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Old March 26, 2013, 12:10 PM   #18
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Join Date: December 13, 2005
Posts: 2,539
Originally Posted by tomrkba
The purpose is to exercise a right not used in a long time. The people have not organized themselves in a long time. The idea is to show up, be counted, recite the pledge, show your rifle, and leave. Why does it have to be so difficult?
Emphasis added.

I think there are some ambiguities in the idea you express here.

"The people" express and organize themselves in many different ways. They routinely do this every two years in elections, and in the 1930s they organized themselves to elect a Congress that gave us the NFA. So, let us recognize that "the people" organizing is not an activity uniformly consistent with an expansion of liberty.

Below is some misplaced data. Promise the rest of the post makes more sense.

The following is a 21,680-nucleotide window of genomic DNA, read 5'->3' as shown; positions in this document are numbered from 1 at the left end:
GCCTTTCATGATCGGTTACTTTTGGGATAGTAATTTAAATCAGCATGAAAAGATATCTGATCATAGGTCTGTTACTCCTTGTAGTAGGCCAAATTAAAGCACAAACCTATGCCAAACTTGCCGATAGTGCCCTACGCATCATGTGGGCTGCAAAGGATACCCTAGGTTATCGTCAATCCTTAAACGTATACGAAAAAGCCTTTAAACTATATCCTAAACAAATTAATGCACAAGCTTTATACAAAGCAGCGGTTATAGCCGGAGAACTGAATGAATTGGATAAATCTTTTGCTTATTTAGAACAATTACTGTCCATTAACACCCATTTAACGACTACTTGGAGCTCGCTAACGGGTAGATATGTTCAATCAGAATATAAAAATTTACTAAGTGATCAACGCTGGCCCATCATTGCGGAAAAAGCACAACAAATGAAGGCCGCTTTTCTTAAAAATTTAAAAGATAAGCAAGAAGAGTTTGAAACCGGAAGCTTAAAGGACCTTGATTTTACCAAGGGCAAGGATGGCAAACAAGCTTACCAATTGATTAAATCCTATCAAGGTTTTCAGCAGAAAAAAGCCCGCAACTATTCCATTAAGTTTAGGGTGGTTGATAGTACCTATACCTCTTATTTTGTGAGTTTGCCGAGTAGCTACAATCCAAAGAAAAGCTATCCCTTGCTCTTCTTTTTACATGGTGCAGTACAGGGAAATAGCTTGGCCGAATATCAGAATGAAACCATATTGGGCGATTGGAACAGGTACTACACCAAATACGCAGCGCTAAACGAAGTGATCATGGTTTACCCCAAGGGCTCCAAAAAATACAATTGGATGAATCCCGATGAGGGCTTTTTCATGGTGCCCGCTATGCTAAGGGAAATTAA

Sentiments that rest on the insurrectionist theory of the Second Amendment seem to resonate best with people who are small "d" democrats, i.e. not necessarily members of the American democrat party, but those who place of authority in popular expression. However, as the patchwork of our state gun regulations indicate, popular sentiment is not a frequent companion of civil liberties. On the contrary, the exercise of these liberties appears to be better served by removing their protection from popular sentiment and leaving it with the judiciary.

My general sense is that your suggestion for a rifle bearing protest is most likely to occur, be tolerated well and supported in parts of the country where most voters would already comfortable with it.

Nationally, we have a vice president who suggests all we really need is a double-barreled shotgun (you know, because you do not have to aim those) and a Congress who have most recently focused on whether they should ban items in common use, a genre of legislation unlikely to pass the standard suggested in Heller. I like the chances of prevailing in that controversy.

Never interrupt your enemy when he is making a mistake.
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